SCP SelectionAlmost everyone understands the role that people, processes and systems play in running a modern day enterprise.  What they might disagree on is the importance of the role each one of these legs plays to holdup and grow the enterprise. The role of people and processes are given.  The Systems' role is the least understood aspect of the three. There are many managers who believe systems are all the same and as long as the basics are covered any additional sophistication does not add any value. We disagree! And here is why:
  • Systems enforce good practices and processes: Companies spend a lot of time and money to design business processes only to see them deteriorate very quickly as people and organization, as well as processes change.  Systems are capable of cross checking millions of variables in the business and point out inconsistencies, lack of proper data and information, or point out who has not done their part. They can check and monitor what we should be doing and how we are doing it!
  • Unlike people, systems are fast, very fast! How can you check across 3 continents, to provide reliable delivery information to an end customer when you have thousands of products, suppliers, customers?  In addition, systems are capable of analysis across millions of variables.  An example is a system for Multi-Echelon Inventory Planning where it can calculate the right level of inventories across multiple layers of the supply chain to ensure the desired service level.  It does not matter how many people you throw at this and how often they meet, they will not be able to optimize nearly as well or as fast! So how is that done now in most companies? Well just using their gut feeling and experience which might be good but it can be done better, and in most cases, a lot better. The right system for inventory planning can easily save millions of capital dollars and facilitate for much better customer service.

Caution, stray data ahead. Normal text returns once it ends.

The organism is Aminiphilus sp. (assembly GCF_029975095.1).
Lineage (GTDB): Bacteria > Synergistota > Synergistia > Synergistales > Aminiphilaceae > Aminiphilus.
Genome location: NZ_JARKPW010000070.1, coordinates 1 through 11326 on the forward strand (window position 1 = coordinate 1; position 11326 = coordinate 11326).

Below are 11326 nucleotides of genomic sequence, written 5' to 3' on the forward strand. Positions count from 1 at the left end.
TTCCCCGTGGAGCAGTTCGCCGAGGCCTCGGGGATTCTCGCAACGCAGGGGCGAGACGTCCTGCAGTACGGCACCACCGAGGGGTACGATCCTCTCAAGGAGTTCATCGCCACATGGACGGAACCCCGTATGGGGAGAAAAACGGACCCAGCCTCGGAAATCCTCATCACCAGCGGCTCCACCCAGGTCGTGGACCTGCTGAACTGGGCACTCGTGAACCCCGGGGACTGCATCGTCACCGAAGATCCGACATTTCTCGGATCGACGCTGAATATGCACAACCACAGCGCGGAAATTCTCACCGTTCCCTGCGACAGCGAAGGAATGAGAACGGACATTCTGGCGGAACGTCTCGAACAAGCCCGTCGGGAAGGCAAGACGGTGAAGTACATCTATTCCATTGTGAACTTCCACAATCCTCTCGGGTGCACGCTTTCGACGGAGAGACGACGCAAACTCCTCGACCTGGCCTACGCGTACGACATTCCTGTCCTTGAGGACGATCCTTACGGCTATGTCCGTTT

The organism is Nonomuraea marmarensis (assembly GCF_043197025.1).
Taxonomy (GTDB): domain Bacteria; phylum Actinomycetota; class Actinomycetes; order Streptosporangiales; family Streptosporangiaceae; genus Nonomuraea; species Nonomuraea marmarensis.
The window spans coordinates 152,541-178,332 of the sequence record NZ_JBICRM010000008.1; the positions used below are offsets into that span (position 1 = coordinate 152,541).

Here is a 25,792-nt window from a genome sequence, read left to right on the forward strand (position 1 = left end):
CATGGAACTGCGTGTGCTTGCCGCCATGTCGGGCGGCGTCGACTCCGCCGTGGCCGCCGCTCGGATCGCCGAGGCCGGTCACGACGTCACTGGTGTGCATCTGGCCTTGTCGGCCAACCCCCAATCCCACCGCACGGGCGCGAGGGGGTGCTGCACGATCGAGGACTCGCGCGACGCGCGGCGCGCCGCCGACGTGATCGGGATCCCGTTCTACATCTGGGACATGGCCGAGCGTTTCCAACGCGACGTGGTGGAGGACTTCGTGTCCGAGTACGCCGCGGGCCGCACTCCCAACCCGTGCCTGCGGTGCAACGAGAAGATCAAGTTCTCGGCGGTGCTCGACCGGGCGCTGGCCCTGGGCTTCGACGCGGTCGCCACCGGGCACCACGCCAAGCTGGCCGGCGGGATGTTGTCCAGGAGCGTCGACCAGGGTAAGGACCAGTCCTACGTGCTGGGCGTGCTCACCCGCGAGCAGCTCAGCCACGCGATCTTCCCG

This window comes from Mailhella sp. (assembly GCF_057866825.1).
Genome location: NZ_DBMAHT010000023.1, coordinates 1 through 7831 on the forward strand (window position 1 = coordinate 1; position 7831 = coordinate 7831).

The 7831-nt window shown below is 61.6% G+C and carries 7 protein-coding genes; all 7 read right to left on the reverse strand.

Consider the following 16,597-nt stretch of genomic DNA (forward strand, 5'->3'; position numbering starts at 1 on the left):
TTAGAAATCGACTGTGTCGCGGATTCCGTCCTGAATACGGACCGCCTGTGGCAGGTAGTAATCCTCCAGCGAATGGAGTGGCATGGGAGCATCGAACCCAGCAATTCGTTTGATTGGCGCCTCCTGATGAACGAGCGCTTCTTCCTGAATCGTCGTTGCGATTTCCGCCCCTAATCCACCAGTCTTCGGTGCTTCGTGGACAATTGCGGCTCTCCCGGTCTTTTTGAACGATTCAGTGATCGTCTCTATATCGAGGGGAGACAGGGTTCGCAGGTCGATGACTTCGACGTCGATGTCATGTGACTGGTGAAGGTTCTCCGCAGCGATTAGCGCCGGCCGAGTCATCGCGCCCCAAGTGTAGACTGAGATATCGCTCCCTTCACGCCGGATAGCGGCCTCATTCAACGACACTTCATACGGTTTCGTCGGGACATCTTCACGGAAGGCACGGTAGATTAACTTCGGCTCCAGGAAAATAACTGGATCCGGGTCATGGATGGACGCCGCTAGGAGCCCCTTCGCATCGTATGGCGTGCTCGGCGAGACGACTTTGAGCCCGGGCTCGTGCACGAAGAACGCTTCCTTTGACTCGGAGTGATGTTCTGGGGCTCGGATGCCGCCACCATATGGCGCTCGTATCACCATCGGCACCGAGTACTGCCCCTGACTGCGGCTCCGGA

• System tie processes together, for exmpale planning to execution, sales to operations, and forecasting to financials. Generally disparate spreadsheets are incapable of integrating these processes resulting in waste, delay and sub-optimal results.
  • Systems allow you to plan more frequently which results less inventories.  Systems can help us plan what to build, where to build, where to keep, what to keep and when to do it all-accurately.  And they can plan the entire supply chain in minutes, allowing multiple planning runs per day as the demand and supply conditions change. In the absence of the right system, inaccurate plans are done based on spreadsheets, once a week or month, resulting in excess inventory and lower customer service levels.
  • Systems keep people accountable, e.g. forecast accuracy by sales or customers, commit vs. actual in production, and supplier delivery performance. They also play an active role to point out where the excesses are and where the deficiencies lie.

Given the above, would you trust millions of dollars of your assets to just a spreadsheet?

There is a comprehensive eBook on this topic with a lot more detailed information.  To download please click on "How-to-Guide: Justify a Supply Chain Planning System".

Topics: Supply Chain, Supply Chain Planning, Inventory Planning, SCP System, Multi-Echelon Inventory Planning